Dec 09, 2011 rated it liked it
Shelves: literature, plays
European and African culture clash over the impending ritual suicide of a chief. Characters from the two cultures consistently show a desire NOT to understand one another. Ideas about death saturate the play and reveal deep roots to the cultural differences. In the end, though, I felt that the Yoruba culture was striking in its similarities to the world's better known cultures. The play left no doubt that the Yoruba culture is a patriarchy unconcerned about denying rights and choices from women ...more
Donya Villarreal
Sep 11, 2009 rated it it was ok
I didn't care for the beginning, which used poetic language.....I was somewhat lost through Act I. Thank goodness, this was the only place I struggled. All in all, it had a good message: don't judge that which you don't understand.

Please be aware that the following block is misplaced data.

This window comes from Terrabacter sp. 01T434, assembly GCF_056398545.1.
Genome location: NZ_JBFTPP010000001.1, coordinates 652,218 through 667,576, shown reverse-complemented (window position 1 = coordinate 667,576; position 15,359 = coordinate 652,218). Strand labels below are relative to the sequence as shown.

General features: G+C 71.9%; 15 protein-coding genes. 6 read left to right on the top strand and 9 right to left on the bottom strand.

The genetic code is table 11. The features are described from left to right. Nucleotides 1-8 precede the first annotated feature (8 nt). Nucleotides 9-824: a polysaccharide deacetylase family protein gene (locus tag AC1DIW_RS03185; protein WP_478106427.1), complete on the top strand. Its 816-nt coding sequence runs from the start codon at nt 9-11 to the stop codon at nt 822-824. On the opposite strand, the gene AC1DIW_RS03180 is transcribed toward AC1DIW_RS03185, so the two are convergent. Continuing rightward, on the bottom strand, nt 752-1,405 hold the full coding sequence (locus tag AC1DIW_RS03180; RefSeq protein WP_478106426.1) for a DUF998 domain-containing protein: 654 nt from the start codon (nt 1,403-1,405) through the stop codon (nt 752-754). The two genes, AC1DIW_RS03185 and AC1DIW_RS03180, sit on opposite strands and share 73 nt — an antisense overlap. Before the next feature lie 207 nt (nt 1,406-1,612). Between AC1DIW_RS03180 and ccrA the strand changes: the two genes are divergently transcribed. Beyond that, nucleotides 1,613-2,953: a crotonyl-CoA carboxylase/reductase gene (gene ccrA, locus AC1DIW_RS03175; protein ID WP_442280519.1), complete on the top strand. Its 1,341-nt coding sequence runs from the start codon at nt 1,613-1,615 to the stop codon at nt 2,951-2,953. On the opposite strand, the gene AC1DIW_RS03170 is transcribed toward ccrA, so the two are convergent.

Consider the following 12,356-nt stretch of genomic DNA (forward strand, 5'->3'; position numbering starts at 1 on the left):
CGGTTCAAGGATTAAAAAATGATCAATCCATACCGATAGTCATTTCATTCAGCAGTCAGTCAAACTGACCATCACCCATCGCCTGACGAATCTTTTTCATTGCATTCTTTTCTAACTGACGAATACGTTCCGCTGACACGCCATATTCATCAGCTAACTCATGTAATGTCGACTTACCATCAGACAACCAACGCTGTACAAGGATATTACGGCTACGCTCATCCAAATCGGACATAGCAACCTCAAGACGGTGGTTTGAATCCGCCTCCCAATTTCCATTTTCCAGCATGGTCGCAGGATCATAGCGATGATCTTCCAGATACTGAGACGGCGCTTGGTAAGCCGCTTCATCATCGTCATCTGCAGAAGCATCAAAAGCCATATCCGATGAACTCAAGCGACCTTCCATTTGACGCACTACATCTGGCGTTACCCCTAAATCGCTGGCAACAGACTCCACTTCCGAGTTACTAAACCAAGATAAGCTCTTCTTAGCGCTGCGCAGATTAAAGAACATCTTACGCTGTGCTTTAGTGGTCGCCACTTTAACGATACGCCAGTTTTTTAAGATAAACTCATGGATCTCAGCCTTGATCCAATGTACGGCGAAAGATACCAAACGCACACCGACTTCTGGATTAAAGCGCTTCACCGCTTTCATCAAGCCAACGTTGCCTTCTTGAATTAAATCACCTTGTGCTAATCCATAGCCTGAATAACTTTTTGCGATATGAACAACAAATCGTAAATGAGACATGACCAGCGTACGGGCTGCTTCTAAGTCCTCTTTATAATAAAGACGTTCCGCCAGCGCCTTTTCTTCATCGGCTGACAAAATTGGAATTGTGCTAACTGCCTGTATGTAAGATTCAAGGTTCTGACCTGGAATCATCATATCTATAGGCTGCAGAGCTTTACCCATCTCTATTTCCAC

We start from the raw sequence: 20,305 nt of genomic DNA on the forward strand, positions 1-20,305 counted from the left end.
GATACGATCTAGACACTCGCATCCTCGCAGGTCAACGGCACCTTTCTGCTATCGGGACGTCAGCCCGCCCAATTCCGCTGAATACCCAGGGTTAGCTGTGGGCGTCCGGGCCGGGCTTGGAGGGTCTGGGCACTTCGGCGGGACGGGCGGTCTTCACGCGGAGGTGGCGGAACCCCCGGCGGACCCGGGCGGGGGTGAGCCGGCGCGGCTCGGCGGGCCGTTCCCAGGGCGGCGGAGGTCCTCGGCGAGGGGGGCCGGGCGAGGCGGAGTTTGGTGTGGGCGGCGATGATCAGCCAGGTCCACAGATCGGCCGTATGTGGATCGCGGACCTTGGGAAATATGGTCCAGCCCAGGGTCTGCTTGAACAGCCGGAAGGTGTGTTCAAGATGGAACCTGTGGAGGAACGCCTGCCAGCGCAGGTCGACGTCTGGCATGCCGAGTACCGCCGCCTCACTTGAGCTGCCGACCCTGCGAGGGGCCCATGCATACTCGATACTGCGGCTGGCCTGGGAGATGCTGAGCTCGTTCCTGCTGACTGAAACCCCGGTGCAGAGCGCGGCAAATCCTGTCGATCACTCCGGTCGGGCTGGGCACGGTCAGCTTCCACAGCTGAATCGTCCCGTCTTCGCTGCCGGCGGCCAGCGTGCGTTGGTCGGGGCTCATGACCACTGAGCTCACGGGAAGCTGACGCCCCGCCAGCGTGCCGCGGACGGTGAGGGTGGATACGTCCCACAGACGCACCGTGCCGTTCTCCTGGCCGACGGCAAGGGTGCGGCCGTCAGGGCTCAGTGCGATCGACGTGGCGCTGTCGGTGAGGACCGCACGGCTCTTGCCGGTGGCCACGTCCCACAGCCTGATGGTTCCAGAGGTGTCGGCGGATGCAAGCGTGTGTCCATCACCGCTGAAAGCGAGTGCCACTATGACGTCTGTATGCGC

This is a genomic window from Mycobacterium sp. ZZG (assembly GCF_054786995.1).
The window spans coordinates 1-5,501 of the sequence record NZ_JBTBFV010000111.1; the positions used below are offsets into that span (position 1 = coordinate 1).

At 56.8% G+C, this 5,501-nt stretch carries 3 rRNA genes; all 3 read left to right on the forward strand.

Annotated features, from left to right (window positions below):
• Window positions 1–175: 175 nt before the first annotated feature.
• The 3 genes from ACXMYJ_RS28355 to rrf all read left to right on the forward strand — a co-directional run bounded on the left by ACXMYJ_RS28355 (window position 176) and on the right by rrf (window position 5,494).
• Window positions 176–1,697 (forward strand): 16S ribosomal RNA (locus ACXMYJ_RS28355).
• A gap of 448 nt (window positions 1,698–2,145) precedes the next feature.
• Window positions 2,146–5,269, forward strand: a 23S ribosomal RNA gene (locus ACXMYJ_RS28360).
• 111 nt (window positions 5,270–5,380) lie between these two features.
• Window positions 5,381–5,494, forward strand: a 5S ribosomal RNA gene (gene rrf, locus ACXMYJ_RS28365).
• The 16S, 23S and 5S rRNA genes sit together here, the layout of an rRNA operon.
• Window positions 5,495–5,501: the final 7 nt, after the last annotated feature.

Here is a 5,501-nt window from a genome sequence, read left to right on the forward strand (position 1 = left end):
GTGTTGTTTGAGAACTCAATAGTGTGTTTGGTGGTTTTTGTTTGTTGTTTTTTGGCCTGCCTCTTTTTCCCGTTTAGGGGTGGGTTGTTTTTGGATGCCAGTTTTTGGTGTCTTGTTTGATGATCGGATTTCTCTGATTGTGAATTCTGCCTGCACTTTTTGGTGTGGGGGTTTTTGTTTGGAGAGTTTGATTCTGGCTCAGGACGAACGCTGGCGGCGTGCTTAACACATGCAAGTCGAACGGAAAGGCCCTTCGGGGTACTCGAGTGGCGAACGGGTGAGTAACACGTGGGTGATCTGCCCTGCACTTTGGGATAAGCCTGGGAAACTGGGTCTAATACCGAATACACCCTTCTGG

Sep 24, 2015 rated it it was ok
Just something I had to read for class.
Missy J
Egungun (Yoruba masquerade)

One of the biggest reading highlights of 2016 for me was Nigerian literature. I've read Chinua Achebe's Things Fall Apart years ago. But this year, I came across The Fishermen by Chigozie Obioma and I'm currently doing a Chimamanda Ngozi Adichie's books-marathon, which I'm enjoying immensely. I wasn't aware that Nigeria has a rich literary culture. So before the year ends, I wanted to read Wole Soyinka's play Death and the King's Horseman: A Play.
[...]they acquire the
Meera Nair